Fraction concepts are among the most complex and important mathematical ideas that children encounter before their secondary school years (Behr et al. 1984). Perhaps because of their complexity, fractions are also among the concepts least understood by students. On the 1990 National Assessment of Educational Progress, for example, only 50 percent of eighth graders could express in decimal form a fraction with a denominator of 10. Only 49 percent could tell the weight on the Moon of an object that weighs thirty pounds on Earth, given that a weight on the Moon is 1/6 the weight on Earth (National Assessment Governing Board 1991). American students are not alone in having trouble (Strang 1990; Kerslake 1986). Why do students have so much difficulty with this area of mathematics?
Part of the difficulty lies in the nature of fractions. The word fraction may have any one of several meanings. The fraction-bar symbol itself may express several distinctly different mathematical ideas, and the concept of rational number has several different subconstructs (Ohlsson 1988; Behr et al. 1992). Fairly sharing a pizza among four friends is conceptually different from predicting the likelihood of rain, given the past record of rain on an average of one day in four. Using four eggs from a carton of a dozen is quite different from cutting a third from a stick of butter. The "simple" fraction that we try to teach our students turns out to be not so simple on closer examination.
Of How Much Help Is the Textbook?
Because most teachers rely on the mathematics textbook in planning their instruction, looking at what is available from textbook publishers seems appropriate. What meaningful learning experiences with fractions do textbooks offer? A recent examination of three 1992 textbook series for grades 1 through 5, randomly selected from those published by major companies and available for adoption in the state of Virginia, gives some indication of what today's textbooks offer.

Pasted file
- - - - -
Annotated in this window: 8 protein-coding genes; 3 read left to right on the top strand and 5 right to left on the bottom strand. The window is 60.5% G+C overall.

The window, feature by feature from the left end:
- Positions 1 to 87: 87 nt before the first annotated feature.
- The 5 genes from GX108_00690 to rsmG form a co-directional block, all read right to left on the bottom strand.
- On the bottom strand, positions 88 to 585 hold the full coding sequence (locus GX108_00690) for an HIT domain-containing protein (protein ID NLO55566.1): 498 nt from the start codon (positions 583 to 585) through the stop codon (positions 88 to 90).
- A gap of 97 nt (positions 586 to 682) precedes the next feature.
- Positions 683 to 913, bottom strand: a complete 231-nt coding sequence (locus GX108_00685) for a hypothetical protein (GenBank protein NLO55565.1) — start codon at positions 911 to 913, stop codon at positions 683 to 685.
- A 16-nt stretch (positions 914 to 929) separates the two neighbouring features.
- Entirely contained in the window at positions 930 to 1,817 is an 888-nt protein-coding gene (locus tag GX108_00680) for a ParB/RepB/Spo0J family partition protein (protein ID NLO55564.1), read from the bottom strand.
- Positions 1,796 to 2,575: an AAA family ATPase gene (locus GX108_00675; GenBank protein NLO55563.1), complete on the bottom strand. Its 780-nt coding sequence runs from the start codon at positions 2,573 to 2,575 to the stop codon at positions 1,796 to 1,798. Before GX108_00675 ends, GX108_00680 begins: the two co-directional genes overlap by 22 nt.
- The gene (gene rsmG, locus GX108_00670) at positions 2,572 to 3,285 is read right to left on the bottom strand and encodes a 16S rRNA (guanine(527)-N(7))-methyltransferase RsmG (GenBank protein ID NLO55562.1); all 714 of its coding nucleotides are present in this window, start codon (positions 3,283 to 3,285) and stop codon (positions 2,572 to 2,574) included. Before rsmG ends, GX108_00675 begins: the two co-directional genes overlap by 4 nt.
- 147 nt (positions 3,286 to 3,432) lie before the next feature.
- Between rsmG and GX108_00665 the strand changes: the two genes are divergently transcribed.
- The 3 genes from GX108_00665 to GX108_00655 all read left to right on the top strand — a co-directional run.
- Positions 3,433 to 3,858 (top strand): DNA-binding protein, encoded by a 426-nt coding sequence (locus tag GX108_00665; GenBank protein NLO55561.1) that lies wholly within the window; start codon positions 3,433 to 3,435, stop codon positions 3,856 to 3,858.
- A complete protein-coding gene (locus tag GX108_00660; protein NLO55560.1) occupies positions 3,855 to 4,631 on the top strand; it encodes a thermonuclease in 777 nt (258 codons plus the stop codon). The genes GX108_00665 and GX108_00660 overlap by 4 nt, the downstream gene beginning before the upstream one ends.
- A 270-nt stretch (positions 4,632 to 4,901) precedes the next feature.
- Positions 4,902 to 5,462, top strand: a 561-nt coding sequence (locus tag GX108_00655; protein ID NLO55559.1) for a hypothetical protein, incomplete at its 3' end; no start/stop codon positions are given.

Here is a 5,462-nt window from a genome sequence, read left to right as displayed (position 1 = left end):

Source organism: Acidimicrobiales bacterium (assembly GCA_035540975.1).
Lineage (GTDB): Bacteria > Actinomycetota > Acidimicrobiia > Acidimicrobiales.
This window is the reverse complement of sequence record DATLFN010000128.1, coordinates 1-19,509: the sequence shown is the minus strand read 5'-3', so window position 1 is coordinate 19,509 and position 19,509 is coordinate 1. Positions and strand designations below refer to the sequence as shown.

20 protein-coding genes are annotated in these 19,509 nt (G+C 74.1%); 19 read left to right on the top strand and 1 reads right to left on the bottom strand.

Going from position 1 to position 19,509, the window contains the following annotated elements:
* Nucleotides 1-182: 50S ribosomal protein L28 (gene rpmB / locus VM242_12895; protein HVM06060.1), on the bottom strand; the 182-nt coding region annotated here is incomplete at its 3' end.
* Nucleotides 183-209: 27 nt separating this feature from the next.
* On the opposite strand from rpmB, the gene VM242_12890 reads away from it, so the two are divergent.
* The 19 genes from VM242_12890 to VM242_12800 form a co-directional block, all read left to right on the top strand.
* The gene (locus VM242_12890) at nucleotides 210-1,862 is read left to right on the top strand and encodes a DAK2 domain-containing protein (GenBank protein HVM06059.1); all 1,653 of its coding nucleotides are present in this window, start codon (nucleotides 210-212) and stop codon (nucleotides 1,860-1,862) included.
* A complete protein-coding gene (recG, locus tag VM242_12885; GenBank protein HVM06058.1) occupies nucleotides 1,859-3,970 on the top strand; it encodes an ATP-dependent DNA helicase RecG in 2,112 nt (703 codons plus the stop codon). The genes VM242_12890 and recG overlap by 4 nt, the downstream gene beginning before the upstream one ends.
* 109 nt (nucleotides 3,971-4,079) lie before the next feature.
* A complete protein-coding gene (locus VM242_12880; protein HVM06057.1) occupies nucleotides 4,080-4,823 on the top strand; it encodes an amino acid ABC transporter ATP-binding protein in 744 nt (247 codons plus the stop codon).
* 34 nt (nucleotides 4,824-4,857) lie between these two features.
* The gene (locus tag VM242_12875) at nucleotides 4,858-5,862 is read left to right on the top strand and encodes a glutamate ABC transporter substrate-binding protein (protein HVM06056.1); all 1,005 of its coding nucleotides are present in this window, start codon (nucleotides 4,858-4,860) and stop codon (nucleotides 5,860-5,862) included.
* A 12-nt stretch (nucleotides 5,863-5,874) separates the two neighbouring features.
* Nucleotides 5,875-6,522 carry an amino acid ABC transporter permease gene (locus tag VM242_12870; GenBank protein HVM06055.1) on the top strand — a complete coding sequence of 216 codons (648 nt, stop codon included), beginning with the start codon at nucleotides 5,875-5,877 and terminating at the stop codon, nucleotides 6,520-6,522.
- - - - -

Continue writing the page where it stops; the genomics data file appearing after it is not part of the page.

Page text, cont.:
This investigation of textbooks' treatment of fractions was guided by several ideas from recent research. For example, Lesh's model (adapted from Bruner and discussed in Behr et al. ) suggests five modes of representation (see question 2 that follows): it was noted whether these modes were reflected in the textbooks. Also noted was the presence of a reasonable balance in the inclusion of different subconstructs of rational number, for example, part-whole, ratio, and decimal.
Questions Considered in the Textbook Examination
Question 1: How much of a textbook is devoted to instruction in fractions?
Rationale. One indication of the importance the authors place on fractions is the amount of space they allot to them.
Results. As expected, the percent of pages devoted to fractions increases along with the grade levels, from an average of 2 percent of the pages in the first-grade textbook to an average of 34 percent in the fifth-grade textbook. The numbers were fairly consistent across the three series, and, in general, the number of fraction-related pages increased sharply from the fourth to the fifth grade.
Question 2: Did the textbook address the various modes of representing fractions?
Rationale. Lesh has described five different modes of representing rational number: spoken symbols, written symbols, manipulative materials, pictures, and real-world situations. The processes of transforming among these five modes of representation and translating within each mode make the mathematical ideas meaningful to the child (Behr et al. 1992).
TABLE 1 Percent of Pages Devoted to Fraction Instruction Series 1 Series 2 Series 3 Percent Percent Percent No. of of Total No. of of Total No. of of Total Pages Pages Pages Pages Pages Pages Grade 1 8 2% 6 2% 10 2% Grade 2 16 4% 16 4% 23 5% Grade 3 58 12% 37 7% 61 12% Grade 4 68 14% 86 19% 93 18% Grade 5 146 29% 154 34% 197 38%